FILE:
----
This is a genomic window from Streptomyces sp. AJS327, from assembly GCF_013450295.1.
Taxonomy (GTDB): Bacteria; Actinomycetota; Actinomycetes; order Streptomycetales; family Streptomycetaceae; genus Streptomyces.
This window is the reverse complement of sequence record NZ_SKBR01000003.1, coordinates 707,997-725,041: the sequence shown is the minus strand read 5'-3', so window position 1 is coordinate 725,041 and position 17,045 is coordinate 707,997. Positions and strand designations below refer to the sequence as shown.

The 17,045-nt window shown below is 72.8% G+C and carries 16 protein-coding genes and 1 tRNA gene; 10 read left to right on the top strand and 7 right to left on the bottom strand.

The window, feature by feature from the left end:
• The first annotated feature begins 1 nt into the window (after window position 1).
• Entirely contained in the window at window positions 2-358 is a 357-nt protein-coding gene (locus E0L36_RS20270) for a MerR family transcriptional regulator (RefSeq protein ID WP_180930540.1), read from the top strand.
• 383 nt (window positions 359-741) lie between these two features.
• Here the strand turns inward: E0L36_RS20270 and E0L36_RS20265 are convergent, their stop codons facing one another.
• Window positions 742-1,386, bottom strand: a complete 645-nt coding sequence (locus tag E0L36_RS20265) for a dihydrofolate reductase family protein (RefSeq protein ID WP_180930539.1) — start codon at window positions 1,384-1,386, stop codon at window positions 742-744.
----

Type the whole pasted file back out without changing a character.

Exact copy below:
This is a genomic window from Streptomyces sp. AJS327, from assembly GCF_013450295.1.
Taxonomy (GTDB): Bacteria; Actinomycetota; Actinomycetes; order Streptomycetales; family Streptomycetaceae; genus Streptomyces.
This window is the reverse complement of sequence record NZ_SKBR01000003.1, coordinates 707,997-725,041: the sequence shown is the minus strand read 5'-3', so window position 1 is coordinate 725,041 and position 17,045 is coordinate 707,997. Positions and strand designations below refer to the sequence as shown.

The 17,045-nt window shown below is 72.8% G+C and carries 16 protein-coding genes and 1 tRNA gene; 10 read left to right on the top strand and 7 right to left on the bottom strand.

The window, feature by feature from the left end:
• The first annotated feature begins 1 nt into the window (after window position 1).
• Entirely contained in the window at window positions 2-358 is a 357-nt protein-coding gene (locus E0L36_RS20270) for a MerR family transcriptional regulator (RefSeq protein ID WP_180930540.1), read from the top strand.
• 383 nt (window positions 359-741) lie between these two features.
• Here the strand turns inward: E0L36_RS20270 and E0L36_RS20265 are convergent, their stop codons facing one another.
• Window positions 742-1,386, bottom strand: a complete 645-nt coding sequence (locus tag E0L36_RS20265) for a dihydrofolate reductase family protein (RefSeq protein ID WP_180930539.1) — start codon at window positions 1,384-1,386, stop codon at window positions 742-744.